When we sat down to figure out how to divide up the duties of writing about our road trip from Fort Worth, TX to Cleveland, Sarah and I divided the labor in the most appropriate possible way: she handled the food and drinks, and now I’m handling the stupid shit we did in each city. We are consummate tourists, and if a city offers something tacky, ridiculous or alcohol-soaked to do, we will be there to do it, make no mistake.
As you may have noticed in previous posts, our trip started in Ft. Worth then proceeded to New Orleans, then Memphis and finally back to Sarah’s home in Cleveland. This is what we did:
Fort Worth, Texas (and surrounding areas)
We started in Ft. Worth because I was finishing up a job there (you know, the kind that pays unlike some websites I could mention). You might think there’s not a whole lot to do in Cowtown, and you would mostly be right. But we were undeterred, and still managed to eke out a certain amount of stupid fun. First and foremost on the agenda was the National Cowgirl Museum and Hall of Fame.
This sounded like our kind of fun, a diversion that could only conceivably be topped by the Reverse Cowgirl Museum which, according to Google, is not a physical edifice so much as a vast collection of movies on websites with names like PornTube and HumpDate.
When you walk up to the museum, you are greeted with amazing things like this:
…and when you walk inside, you’re greeted with a sign forbidding you to take pictures. So that’s all the photographic evidence you get, folks.
The first thing you do when you enter the museum is admire the murals in the rotunda. They are, I shit you not, those holographic-type pictures that change when you look at them from different angles. And they’re all photographs of famous cowgirls and country music songstresses that turn into different cowgirls and country music songstresses when you move around. It’s weird and hilarious and, since the murals are on the wall that surrounds the balcony, result in a lot of giggling and neck strain.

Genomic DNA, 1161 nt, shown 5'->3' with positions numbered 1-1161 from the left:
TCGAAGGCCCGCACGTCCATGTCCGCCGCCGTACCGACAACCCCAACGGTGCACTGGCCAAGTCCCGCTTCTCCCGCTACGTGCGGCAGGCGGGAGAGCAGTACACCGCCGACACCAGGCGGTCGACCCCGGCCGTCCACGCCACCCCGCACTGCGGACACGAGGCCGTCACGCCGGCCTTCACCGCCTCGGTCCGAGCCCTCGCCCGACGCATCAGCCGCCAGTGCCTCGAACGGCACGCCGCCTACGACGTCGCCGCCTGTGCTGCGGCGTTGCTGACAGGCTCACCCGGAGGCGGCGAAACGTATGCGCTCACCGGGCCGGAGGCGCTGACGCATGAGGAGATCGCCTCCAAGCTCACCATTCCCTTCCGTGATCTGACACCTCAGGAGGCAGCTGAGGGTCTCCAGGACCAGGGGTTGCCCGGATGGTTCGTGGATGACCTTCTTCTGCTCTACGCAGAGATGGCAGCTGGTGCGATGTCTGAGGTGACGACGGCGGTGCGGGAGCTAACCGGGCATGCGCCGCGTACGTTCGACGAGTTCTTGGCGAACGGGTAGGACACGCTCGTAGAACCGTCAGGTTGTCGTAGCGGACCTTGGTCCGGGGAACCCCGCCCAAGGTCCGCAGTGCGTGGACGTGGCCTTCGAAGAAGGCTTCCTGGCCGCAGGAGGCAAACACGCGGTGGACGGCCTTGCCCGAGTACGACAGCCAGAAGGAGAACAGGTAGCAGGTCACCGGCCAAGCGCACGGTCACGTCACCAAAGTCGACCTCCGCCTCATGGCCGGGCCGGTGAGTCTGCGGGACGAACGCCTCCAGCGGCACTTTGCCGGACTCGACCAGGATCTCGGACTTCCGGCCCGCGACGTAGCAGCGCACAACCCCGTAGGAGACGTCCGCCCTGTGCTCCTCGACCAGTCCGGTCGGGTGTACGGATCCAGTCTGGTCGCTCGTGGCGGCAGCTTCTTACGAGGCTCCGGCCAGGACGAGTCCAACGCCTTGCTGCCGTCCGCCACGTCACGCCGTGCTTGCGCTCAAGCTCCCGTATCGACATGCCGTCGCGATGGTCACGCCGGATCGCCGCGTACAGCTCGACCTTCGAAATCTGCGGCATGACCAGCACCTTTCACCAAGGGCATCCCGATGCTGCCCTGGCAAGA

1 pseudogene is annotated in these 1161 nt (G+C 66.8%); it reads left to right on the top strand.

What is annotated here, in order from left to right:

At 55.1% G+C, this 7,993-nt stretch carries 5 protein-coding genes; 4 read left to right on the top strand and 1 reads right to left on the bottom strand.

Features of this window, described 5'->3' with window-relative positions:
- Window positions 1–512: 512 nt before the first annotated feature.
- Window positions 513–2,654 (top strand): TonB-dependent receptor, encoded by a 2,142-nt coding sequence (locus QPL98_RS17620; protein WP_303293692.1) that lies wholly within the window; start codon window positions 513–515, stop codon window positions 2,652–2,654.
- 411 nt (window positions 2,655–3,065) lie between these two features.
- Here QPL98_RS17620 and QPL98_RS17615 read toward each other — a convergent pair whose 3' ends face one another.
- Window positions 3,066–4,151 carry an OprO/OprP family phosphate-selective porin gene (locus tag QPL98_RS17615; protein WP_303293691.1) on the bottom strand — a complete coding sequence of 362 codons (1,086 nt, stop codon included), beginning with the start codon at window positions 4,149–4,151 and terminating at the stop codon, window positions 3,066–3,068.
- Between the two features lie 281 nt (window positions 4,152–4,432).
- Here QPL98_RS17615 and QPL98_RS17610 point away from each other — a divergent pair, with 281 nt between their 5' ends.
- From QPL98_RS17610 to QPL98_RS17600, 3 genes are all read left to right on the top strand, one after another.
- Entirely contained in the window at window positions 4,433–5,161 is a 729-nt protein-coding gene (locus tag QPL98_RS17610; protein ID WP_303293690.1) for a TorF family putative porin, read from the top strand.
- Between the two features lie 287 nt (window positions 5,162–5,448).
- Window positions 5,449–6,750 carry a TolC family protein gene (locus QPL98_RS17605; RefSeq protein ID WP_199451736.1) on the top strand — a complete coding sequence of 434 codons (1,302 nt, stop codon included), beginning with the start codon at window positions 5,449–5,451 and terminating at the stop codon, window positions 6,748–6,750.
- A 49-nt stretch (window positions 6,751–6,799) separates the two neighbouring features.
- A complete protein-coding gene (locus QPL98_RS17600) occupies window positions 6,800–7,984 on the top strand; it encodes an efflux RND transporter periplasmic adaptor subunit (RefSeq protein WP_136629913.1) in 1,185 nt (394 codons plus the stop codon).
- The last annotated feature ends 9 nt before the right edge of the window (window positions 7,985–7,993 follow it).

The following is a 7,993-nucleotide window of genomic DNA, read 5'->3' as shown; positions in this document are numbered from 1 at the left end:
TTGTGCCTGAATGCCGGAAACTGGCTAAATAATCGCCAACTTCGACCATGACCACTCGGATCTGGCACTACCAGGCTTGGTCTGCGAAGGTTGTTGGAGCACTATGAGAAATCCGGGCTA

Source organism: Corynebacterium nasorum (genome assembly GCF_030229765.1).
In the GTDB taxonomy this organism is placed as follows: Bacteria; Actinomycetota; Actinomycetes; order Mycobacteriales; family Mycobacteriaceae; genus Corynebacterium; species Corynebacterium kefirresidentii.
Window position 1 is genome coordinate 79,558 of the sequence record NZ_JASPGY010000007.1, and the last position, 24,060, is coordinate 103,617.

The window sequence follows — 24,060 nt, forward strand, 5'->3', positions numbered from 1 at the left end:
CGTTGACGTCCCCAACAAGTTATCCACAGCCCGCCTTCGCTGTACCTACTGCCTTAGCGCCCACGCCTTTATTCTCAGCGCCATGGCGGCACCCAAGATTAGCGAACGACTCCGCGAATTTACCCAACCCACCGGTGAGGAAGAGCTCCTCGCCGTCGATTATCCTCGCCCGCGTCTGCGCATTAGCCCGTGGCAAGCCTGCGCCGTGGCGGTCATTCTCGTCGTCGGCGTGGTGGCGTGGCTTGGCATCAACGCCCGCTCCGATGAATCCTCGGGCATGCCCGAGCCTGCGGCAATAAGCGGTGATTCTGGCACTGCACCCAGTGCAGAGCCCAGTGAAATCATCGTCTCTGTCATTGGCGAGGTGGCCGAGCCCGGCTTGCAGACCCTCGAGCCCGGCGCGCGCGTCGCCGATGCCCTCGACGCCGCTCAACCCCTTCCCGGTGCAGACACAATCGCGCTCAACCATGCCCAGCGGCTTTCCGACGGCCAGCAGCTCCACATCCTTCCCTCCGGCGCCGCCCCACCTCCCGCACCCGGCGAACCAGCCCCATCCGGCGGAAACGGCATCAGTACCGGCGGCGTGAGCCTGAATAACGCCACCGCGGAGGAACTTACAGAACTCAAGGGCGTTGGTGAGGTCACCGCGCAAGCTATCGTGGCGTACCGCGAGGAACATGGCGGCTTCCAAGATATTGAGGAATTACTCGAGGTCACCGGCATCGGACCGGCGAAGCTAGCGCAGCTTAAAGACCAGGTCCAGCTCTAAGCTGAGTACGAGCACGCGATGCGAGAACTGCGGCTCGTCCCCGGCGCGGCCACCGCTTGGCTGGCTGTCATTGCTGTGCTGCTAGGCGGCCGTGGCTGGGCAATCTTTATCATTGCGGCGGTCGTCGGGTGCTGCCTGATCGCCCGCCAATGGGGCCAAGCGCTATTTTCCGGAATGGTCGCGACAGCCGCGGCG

Next, you go and watch a seven-minute movie about cowgirls and the noble spirit they embody. It was oddly moving, actually, and played very well to Sarah’s and my feminist leanings. It was basically an “anything you can do I can do better, and with a baby on my hip” situation, which was pretty sweet.
And then you enter the exhibits and the fun ends. Sure, there are a lot of belt buckles and chaps on display, but the problem is that for something called the National Cowgirl Museum it takes itself deadly seriously. It’s not that I don’t think these women deserve due praise, it’s just that I’m not particularly interested in that praise if it’s not kitschy, and this place is nothing if not not kitschy. On the whole, we rate it a “go for the sake of telling people where you’re going, but don’t expect it to be much fun”.
The next stop was the Ft. Worth Zoo, on the recommendation of a lot of people I worked with. Apparently it’s one of the top 5 zoos in the country. We’ll see about that.
When you first approach the zoo what you notice is a giant, terrifying statue of a lizard with red glowing eyes perched atop the employee entrance. I don’t know why they hate their employees so much, but I actually refused to visit the place until I learned that I would not have to pass under that monstrosity to enter.
Here’s the problem with going to a zoo in Texas in the summer: it’s fucking hot. Like, stupid hot. It was approaching 100 degrees the day we went, and this was early June. You know what zoo animals do when it’s ridiculously hot? Fuck-all, that’s what. I have never seen a more lethargic bunch of beasts in my entire life, and I used to smoke pot. Check the world’s fastest land animal, the cheetah:
…or the frisky and adorable kangaroo: